The Problems with IT Support

It goes without question that the biggest headache most knowledge workers deal with is the IT department.   Getting basic stuff done, like setting permissions so you can access a file you need or getting your computer fixed, seem to take forever.   I’ve worked in both large and small environments, and in almost every case, working with the IT staff has been a pain in the butt.

Why is this?   It’s because it all starts at the help desk.

The only number most companies give for getting IT support is the help desk phone number, so everyone knows it.   The folks on the IT end of the phone are either entry-level IT pros, old timers who haven’t skilled themselves out of the department, or, worst case, a call center person reading a script to simply fill in a form with your issue.

In only the most common cases (password resets and “reboot your computer”) does the first-level support person fix the issue without further research.  That is, Googling while you are either waiting on the phone or waiting for a callback.   If it’s beyond that, you can bet that the ticket is moving up to an administrator or engineer for further examination.

In the ITIL model, which basically all service desk groups follow, the only person allowed to talk to the end user is the service desk person.    That means that the engineer who works on your ticket isn’t usually allowed to contact you back.   You have to wait for the engineer to get back to the service desk person, who then contacts you.   It’s a back and forth routine that is inefficient and doesn’t work for anyone, other than keeping the engineer from having to actually speak to the end user.  Heaven forbid!

If all of that isn’t enough, you get larger companies having a “service catalog” and a “support form”, which are actually different things.   If you call the help desk to do something like, “I need to borrow a projector,” you get yelled at for not using the service catalog.   In other words, the ITIL process itself makes it such that the end user has a prescribed “right” way to contact IT.

What’s the solution?   Have all the engineers, administrators, and everyone else rotate through help desk duty one week a month.   This puts higher-end knowledge right there and keeps from passing the tickets around, plus forces everyone to remember that the end users really are the important thing.  And when the engineers go back to their “regular” work, they know what the hell has been going on and can look for long-term solutions for the problems.   I can tell you that engineers and admins aren’t digging through support ticket reports to find stuff to work on, as they have enough to do already.  If it directly affects them, though, they’ll definitely try to fix it.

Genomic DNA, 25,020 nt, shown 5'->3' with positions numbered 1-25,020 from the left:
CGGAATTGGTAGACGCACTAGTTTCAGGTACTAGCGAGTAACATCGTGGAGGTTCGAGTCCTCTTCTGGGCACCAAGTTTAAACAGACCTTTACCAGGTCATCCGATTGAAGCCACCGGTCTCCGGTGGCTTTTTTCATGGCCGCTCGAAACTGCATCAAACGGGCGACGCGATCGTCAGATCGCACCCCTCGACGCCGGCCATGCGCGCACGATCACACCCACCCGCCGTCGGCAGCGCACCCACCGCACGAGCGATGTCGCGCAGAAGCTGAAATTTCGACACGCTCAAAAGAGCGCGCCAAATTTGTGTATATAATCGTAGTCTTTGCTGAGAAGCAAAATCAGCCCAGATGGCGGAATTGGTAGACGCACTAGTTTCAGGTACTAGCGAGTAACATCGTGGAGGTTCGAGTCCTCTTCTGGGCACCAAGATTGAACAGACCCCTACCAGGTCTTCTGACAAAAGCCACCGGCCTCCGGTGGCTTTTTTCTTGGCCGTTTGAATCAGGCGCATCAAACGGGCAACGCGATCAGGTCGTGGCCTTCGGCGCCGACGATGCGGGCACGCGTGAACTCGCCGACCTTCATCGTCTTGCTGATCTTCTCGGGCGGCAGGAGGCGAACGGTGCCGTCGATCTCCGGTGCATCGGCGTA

How about when end users call, instead of routing them to the “right” form, filling it out for them and getting it done?  It is not the responsibility of the end user community to contact you the way you want to be contacted.  If you get contacted, respond and do your job.   I understand that there are some forms of communication that work better than others (I don’t like outages to be posted on Yammer at 3am on a Sunday morning, either), and you cannot be responsible 24/7/365 for responding to everything, but the help desk number is already well-known.   Use it.

During business hours, how about having all IT folks available for support?   This doesn’t mean that they are all going to fix the problems, but a warm body answering the phone is definitely better than a scripted call center employee.   At least the IT folks would have a chance of knowing how to route things appropriately, too.

Finally, and this is just a pet peeve of mine, when the user asks for help and doesn’t provide you all the troubleshooting information you think you need to come up with an answer, contact them to get it.   Don’t send them an email with 75 things that they need to provide…you need to call them and walk them through it, or even connect remotely and get the information yourself.   If they knew how to obtain all the troubleshooting information, chances are good that they could read it themselves and fix their own problem.   It is our job to get the information and get things moving.

Just my 2 cents.   Or 3.   Or however much.

 

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